In episode three, The Mandalorian is bringing back his bounty—the infant—and faces the dilemma of abandoning it to the people that once belonged to the empire. And in case you haven’t seen the show but still decide to read this blog post, I will not say any more other than the way our character deals with the situation is quite obvious, but still, he does the right thing.

The acting is rather good so far; we even get some Nick Nolte goodness in a couple of episodes, and while Carl Weathers’ character could have been more complex, his acting, overall, is pretty good. I will not lie in the fact that I expected a little more from him, though.

We are reminded that Mandalorians don’t remove their helmets in exposition dialogue, and the voice actor of the protagonist, Pedro Pascal, does an excellent job in grounding this character within the well-established boundaries of the show.

We also learn a little more about the Mandalorian lore through the main female boss, who also crafts the Mandalorian’s armor and upgrades. The mood is fantastic and is like a western in space and definitely does a great job in rekindling my love for Star Wars on that front, and it does it with ease.

The music is very different from John Williams’ masterful orchestral symphonies and could be a point of contention for some. But I happen to like it okay. It gives this show an identity of its own and doesn’t try to pull your strings with older, established themes that are forever linked to other characters we’re unlikely to ever see in this slice of the Star Wars universe. It’s darker, more moody, and electronic, but overall, it works for me. I was worried at first it would do what Babylon Crusade’s music did, turn me off the show with it’s too experimental and too out there approach. But that’s not the case here.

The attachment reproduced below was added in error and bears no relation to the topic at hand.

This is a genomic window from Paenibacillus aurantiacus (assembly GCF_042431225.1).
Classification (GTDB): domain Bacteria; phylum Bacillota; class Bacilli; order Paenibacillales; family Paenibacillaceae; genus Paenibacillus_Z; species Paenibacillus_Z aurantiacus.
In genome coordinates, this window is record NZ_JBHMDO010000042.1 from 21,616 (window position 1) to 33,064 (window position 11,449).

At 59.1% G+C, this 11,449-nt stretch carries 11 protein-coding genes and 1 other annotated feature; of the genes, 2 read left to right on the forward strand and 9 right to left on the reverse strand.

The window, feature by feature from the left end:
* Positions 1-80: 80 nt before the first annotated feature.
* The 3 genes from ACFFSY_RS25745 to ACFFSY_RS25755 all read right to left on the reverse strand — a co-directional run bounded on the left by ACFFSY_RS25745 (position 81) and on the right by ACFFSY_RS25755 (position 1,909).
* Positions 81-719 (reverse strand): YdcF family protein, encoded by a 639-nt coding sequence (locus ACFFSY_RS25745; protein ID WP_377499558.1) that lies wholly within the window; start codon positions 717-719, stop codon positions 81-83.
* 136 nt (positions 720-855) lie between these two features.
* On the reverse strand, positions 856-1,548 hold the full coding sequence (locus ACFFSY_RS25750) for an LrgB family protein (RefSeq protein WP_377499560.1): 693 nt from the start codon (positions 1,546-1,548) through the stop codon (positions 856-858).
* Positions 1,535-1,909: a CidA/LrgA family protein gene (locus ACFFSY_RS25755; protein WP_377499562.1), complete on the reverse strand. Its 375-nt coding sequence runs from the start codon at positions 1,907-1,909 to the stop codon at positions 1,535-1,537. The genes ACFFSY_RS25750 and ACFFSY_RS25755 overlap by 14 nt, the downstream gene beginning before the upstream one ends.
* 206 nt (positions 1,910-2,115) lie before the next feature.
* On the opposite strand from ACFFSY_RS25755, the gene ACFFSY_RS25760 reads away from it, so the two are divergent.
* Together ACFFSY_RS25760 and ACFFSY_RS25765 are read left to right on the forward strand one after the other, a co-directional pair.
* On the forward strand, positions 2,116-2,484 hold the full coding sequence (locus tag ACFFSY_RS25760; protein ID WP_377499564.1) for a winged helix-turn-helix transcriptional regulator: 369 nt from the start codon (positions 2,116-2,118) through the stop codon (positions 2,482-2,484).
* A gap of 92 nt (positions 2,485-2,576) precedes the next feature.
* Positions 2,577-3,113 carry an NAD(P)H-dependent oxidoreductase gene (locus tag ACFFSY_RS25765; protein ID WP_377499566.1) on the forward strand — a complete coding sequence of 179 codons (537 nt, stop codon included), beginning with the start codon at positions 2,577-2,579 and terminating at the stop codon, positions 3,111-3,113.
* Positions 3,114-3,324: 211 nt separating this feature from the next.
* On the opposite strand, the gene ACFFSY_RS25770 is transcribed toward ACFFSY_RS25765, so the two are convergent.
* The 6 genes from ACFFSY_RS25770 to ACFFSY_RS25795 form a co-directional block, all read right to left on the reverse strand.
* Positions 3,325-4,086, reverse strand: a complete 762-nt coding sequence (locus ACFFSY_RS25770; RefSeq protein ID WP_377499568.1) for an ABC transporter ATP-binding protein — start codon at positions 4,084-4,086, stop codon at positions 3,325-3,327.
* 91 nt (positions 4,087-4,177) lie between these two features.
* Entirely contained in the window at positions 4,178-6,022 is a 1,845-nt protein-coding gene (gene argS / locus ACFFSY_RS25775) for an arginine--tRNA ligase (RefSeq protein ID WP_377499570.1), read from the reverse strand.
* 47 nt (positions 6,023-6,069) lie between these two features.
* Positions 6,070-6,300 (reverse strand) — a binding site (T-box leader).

The show has a controlled violence. By that I mean there are violent scenes and kills, but they often appear off camera or out of direct sight. This is, after all, branded Disney. But I am happy they didn’t try to candy coat everything and the overall mood is dark enough, even if I wouldn’t have minded an appearance of gory dismemberment and blood! But Favreau and Filoni have managed to give some of that without the gruesome mess, and that works while still keeping a PG-13 rating, I guess.

Characters are plenty. We have droids, we have mentors, and we have old and new, and all of that seems well defined in the Star Wars of old and helps ground this show as a natural extension of the original trilogy’s mythos. For that alone, The Mandalorian is a show that requires your attention, that is, if Disney hasn’t buried your love of this franchise fifteen feet under. Still, if you ever held love for this universe, you owe it to yourself to give The Mandalorian a try. I think you’ll like it.

I’m looking forward to more episodes, way more than I look forward to the Rise of Skywalker. The good news is that Star Wars may still live on if Disney can get the right creators (Favreau & Filoni, in this case). Let’s hope episodes 7 through 9 were mistakes from which Disney has learned. If it’s any indication, The Mandalorian gets what Star Wars truly means, and even if it’s a rather simple show plot-wise, it breathes brio and respect back into Star Wars.

Christian Kallias (Free ebooks at